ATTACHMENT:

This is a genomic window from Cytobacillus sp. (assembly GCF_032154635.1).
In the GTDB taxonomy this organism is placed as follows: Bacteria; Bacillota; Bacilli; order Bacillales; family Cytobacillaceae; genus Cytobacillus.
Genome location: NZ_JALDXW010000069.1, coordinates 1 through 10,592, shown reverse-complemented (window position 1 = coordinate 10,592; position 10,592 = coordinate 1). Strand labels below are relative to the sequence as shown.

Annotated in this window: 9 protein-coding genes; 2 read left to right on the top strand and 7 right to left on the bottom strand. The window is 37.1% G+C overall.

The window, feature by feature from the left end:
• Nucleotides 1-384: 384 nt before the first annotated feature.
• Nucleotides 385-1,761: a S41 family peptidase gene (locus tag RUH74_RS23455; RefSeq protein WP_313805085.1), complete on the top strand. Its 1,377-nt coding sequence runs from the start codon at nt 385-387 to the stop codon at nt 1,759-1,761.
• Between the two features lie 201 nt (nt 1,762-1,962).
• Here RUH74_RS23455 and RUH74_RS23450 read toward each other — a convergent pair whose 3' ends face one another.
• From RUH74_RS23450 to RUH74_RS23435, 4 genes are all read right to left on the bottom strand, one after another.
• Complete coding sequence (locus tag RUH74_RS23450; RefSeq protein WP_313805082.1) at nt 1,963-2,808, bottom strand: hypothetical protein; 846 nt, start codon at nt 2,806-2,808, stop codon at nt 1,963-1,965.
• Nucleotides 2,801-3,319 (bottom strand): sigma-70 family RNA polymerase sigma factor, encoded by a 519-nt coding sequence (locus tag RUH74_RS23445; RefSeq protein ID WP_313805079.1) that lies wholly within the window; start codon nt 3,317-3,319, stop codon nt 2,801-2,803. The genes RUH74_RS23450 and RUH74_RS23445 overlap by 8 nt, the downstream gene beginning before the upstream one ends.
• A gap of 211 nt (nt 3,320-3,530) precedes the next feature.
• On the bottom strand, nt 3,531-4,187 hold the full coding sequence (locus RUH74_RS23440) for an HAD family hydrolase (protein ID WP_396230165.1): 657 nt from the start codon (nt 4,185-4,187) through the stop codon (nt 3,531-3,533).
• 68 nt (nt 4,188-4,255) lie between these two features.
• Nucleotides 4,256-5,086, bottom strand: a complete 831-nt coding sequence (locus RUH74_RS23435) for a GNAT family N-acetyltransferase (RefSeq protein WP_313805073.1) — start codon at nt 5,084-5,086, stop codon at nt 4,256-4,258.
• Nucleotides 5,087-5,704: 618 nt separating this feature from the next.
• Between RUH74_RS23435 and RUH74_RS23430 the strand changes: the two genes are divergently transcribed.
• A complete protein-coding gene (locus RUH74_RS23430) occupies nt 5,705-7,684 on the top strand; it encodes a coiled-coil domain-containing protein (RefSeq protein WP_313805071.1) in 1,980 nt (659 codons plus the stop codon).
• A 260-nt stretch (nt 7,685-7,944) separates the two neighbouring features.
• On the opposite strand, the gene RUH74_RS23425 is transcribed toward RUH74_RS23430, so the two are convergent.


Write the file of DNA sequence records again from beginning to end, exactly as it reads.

This is a genomic window from Cytobacillus sp. (assembly GCF_032154635.1).
In the GTDB taxonomy this organism is placed as follows: Bacteria; Bacillota; Bacilli; order Bacillales; family Cytobacillaceae; genus Cytobacillus.
Genome location: NZ_JALDXW010000069.1, coordinates 1 through 10,592, shown reverse-complemented (window position 1 = coordinate 10,592; position 10,592 = coordinate 1). Strand labels below are relative to the sequence as shown.

Annotated in this window: 9 protein-coding genes; 2 read left to right on the top strand and 7 right to left on the bottom strand. The window is 37.1% G+C overall.

The window, feature by feature from the left end:
• Nucleotides 1-384: 384 nt before the first annotated feature.
• Nucleotides 385-1,761: a S41 family peptidase gene (locus tag RUH74_RS23455; RefSeq protein WP_313805085.1), complete on the top strand. Its 1,377-nt coding sequence runs from the start codon at nt 385-387 to the stop codon at nt 1,759-1,761.
• Between the two features lie 201 nt (nt 1,762-1,962).
• Here RUH74_RS23455 and RUH74_RS23450 read toward each other — a convergent pair whose 3' ends face one another.
• From RUH74_RS23450 to RUH74_RS23435, 4 genes are all read right to left on the bottom strand, one after another.
• Complete coding sequence (locus tag RUH74_RS23450; RefSeq protein WP_313805082.1) at nt 1,963-2,808, bottom strand: hypothetical protein; 846 nt, start codon at nt 2,806-2,808, stop codon at nt 1,963-1,965.
• Nucleotides 2,801-3,319 (bottom strand): sigma-70 family RNA polymerase sigma factor, encoded by a 519-nt coding sequence (locus tag RUH74_RS23445; RefSeq protein ID WP_313805079.1) that lies wholly within the window; start codon nt 3,317-3,319, stop codon nt 2,801-2,803. The genes RUH74_RS23450 and RUH74_RS23445 overlap by 8 nt, the downstream gene beginning before the upstream one ends.
• A gap of 211 nt (nt 3,320-3,530) precedes the next feature.
• On the bottom strand, nt 3,531-4,187 hold the full coding sequence (locus RUH74_RS23440) for an HAD family hydrolase (protein ID WP_396230165.1): 657 nt from the start codon (nt 4,185-4,187) through the stop codon (nt 3,531-3,533).
• 68 nt (nt 4,188-4,255) lie between these two features.
• Nucleotides 4,256-5,086, bottom strand: a complete 831-nt coding sequence (locus RUH74_RS23435) for a GNAT family N-acetyltransferase (RefSeq protein WP_313805073.1) — start codon at nt 5,084-5,086, stop codon at nt 4,256-4,258.
• Nucleotides 5,087-5,704: 618 nt separating this feature from the next.
• Between RUH74_RS23435 and RUH74_RS23430 the strand changes: the two genes are divergently transcribed.
• A complete protein-coding gene (locus RUH74_RS23430) occupies nt 5,705-7,684 on the top strand; it encodes a coiled-coil domain-containing protein (RefSeq protein WP_313805071.1) in 1,980 nt (659 codons plus the stop codon).
• A 260-nt stretch (nt 7,685-7,944) separates the two neighbouring features.
• On the opposite strand, the gene RUH74_RS23425 is transcribed toward RUH74_RS23430, so the two are convergent.